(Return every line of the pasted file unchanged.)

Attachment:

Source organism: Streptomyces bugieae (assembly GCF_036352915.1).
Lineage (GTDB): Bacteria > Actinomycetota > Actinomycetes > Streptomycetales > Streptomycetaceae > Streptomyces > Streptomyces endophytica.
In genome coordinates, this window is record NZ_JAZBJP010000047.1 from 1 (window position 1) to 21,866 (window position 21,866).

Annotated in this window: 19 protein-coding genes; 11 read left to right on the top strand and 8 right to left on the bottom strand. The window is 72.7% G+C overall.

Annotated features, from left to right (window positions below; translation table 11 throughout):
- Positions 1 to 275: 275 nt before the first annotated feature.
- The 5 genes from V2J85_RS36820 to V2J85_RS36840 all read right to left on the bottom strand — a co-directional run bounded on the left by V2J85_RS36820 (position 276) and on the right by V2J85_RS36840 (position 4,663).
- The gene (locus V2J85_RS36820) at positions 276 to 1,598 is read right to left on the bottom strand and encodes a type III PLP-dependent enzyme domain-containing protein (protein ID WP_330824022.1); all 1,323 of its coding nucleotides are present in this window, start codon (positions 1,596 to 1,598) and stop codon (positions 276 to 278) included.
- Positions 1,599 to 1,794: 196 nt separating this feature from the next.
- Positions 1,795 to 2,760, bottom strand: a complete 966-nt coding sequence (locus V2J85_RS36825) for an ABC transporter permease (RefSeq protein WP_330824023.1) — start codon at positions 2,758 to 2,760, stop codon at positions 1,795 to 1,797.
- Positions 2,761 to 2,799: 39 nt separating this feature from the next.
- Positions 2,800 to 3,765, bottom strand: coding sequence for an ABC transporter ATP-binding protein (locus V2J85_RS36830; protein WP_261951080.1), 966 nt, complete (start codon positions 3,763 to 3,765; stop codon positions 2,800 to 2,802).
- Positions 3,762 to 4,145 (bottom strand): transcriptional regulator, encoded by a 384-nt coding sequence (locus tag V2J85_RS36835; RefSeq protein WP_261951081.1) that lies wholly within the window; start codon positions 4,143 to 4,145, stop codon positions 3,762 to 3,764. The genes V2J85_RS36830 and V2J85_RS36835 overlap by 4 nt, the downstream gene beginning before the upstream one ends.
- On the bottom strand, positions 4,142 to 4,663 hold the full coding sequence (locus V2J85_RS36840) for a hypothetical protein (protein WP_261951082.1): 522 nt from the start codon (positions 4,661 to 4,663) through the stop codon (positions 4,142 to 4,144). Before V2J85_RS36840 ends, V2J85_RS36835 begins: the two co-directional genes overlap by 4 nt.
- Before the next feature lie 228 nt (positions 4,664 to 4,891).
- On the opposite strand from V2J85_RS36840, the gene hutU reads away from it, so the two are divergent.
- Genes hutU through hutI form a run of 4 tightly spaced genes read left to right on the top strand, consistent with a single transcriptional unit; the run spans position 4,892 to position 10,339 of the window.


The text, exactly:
Source organism: Streptomyces bugieae (assembly GCF_036352915.1).
Lineage (GTDB): Bacteria > Actinomycetota > Actinomycetes > Streptomycetales > Streptomycetaceae > Streptomyces > Streptomyces endophytica.
In genome coordinates, this window is record NZ_JAZBJP010000047.1 from 1 (window position 1) to 21,866 (window position 21,866).

Annotated in this window: 19 protein-coding genes; 11 read left to right on the top strand and 8 right to left on the bottom strand. The window is 72.7% G+C overall.

Annotated features, from left to right (window positions below; translation table 11 throughout):
- Positions 1 to 275: 275 nt before the first annotated feature.
- The 5 genes from V2J85_RS36820 to V2J85_RS36840 all read right to left on the bottom strand — a co-directional run bounded on the left by V2J85_RS36820 (position 276) and on the right by V2J85_RS36840 (position 4,663).
- The gene (locus V2J85_RS36820) at positions 276 to 1,598 is read right to left on the bottom strand and encodes a type III PLP-dependent enzyme domain-containing protein (protein ID WP_330824022.1); all 1,323 of its coding nucleotides are present in this window, start codon (positions 1,596 to 1,598) and stop codon (positions 276 to 278) included.
- Positions 1,599 to 1,794: 196 nt separating this feature from the next.
- Positions 1,795 to 2,760, bottom strand: a complete 966-nt coding sequence (locus V2J85_RS36825) for an ABC transporter permease (RefSeq protein WP_330824023.1) — start codon at positions 2,758 to 2,760, stop codon at positions 1,795 to 1,797.
- Positions 2,761 to 2,799: 39 nt separating this feature from the next.
- Positions 2,800 to 3,765, bottom strand: coding sequence for an ABC transporter ATP-binding protein (locus V2J85_RS36830; protein WP_261951080.1), 966 nt, complete (start codon positions 3,763 to 3,765; stop codon positions 2,800 to 2,802).
- Positions 3,762 to 4,145 (bottom strand): transcriptional regulator, encoded by a 384-nt coding sequence (locus tag V2J85_RS36835; RefSeq protein WP_261951081.1) that lies wholly within the window; start codon positions 4,143 to 4,145, stop codon positions 3,762 to 3,764. The genes V2J85_RS36830 and V2J85_RS36835 overlap by 4 nt, the downstream gene beginning before the upstream one ends.
- On the bottom strand, positions 4,142 to 4,663 hold the full coding sequence (locus V2J85_RS36840) for a hypothetical protein (protein WP_261951082.1): 522 nt from the start codon (positions 4,661 to 4,663) through the stop codon (positions 4,142 to 4,144). Before V2J85_RS36840 ends, V2J85_RS36835 begins: the two co-directional genes overlap by 4 nt.
- Before the next feature lie 228 nt (positions 4,664 to 4,891).
- On the opposite strand from V2J85_RS36840, the gene hutU reads away from it, so the two are divergent.
- Genes hutU through hutI form a run of 4 tightly spaced genes read left to right on the top strand, consistent with a single transcriptional unit; the run spans position 4,892 to position 10,339 of the window.